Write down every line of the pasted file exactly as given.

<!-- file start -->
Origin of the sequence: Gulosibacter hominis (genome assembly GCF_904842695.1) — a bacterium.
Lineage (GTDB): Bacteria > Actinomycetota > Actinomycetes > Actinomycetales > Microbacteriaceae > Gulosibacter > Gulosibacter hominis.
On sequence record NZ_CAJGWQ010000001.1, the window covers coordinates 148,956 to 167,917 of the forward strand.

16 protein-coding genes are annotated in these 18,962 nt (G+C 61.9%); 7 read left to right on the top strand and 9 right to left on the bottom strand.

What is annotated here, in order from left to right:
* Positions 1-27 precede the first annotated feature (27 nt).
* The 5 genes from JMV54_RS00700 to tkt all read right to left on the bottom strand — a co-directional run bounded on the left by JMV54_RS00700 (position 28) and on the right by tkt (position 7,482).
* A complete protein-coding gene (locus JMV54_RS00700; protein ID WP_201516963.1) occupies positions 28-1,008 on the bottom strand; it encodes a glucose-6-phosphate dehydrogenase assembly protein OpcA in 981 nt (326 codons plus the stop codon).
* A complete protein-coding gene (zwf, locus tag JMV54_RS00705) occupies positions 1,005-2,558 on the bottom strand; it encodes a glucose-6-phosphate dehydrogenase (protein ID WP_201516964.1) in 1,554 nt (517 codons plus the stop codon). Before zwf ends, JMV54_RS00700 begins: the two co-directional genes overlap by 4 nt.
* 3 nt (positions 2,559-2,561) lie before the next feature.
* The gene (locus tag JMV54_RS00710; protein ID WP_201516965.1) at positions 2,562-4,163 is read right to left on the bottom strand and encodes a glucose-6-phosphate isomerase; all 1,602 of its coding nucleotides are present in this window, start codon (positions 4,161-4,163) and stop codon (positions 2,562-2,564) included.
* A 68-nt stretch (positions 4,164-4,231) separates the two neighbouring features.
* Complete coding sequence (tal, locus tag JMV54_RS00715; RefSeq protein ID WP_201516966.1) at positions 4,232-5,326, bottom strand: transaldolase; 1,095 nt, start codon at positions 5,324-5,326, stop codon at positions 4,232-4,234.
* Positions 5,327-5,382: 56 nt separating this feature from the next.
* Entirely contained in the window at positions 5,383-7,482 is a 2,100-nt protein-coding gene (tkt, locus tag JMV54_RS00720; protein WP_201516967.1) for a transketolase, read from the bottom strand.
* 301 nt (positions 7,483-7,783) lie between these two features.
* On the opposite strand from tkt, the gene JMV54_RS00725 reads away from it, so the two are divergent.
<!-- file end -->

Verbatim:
Origin of the sequence: Gulosibacter hominis (genome assembly GCF_904842695.1) — a bacterium.
Lineage (GTDB): Bacteria > Actinomycetota > Actinomycetes > Actinomycetales > Microbacteriaceae > Gulosibacter > Gulosibacter hominis.
On sequence record NZ_CAJGWQ010000001.1, the window covers coordinates 148,956 to 167,917 of the forward strand.

16 protein-coding genes are annotated in these 18,962 nt (G+C 61.9%); 7 read left to right on the top strand and 9 right to left on the bottom strand.

What is annotated here, in order from left to right:
* Positions 1-27 precede the first annotated feature (27 nt).
* The 5 genes from JMV54_RS00700 to tkt all read right to left on the bottom strand — a co-directional run bounded on the left by JMV54_RS00700 (position 28) and on the right by tkt (position 7,482).
* A complete protein-coding gene (locus JMV54_RS00700; protein ID WP_201516963.1) occupies positions 28-1,008 on the bottom strand; it encodes a glucose-6-phosphate dehydrogenase assembly protein OpcA in 981 nt (326 codons plus the stop codon).
* A complete protein-coding gene (zwf, locus tag JMV54_RS00705) occupies positions 1,005-2,558 on the bottom strand; it encodes a glucose-6-phosphate dehydrogenase (protein ID WP_201516964.1) in 1,554 nt (517 codons plus the stop codon). Before zwf ends, JMV54_RS00700 begins: the two co-directional genes overlap by 4 nt.
* 3 nt (positions 2,559-2,561) lie before the next feature.
* The gene (locus tag JMV54_RS00710; protein ID WP_201516965.1) at positions 2,562-4,163 is read right to left on the bottom strand and encodes a glucose-6-phosphate isomerase; all 1,602 of its coding nucleotides are present in this window, start codon (positions 4,161-4,163) and stop codon (positions 2,562-2,564) included.
* A 68-nt stretch (positions 4,164-4,231) separates the two neighbouring features.
* Complete coding sequence (tal, locus tag JMV54_RS00715; RefSeq protein ID WP_201516966.1) at positions 4,232-5,326, bottom strand: transaldolase; 1,095 nt, start codon at positions 5,324-5,326, stop codon at positions 4,232-4,234.
* Positions 5,327-5,382: 56 nt separating this feature from the next.
* Entirely contained in the window at positions 5,383-7,482 is a 2,100-nt protein-coding gene (tkt, locus tag JMV54_RS00720; protein WP_201516967.1) for a transketolase, read from the bottom strand.
* 301 nt (positions 7,483-7,783) lie between these two features.
* On the opposite strand from tkt, the gene JMV54_RS00725 reads away from it, so the two are divergent.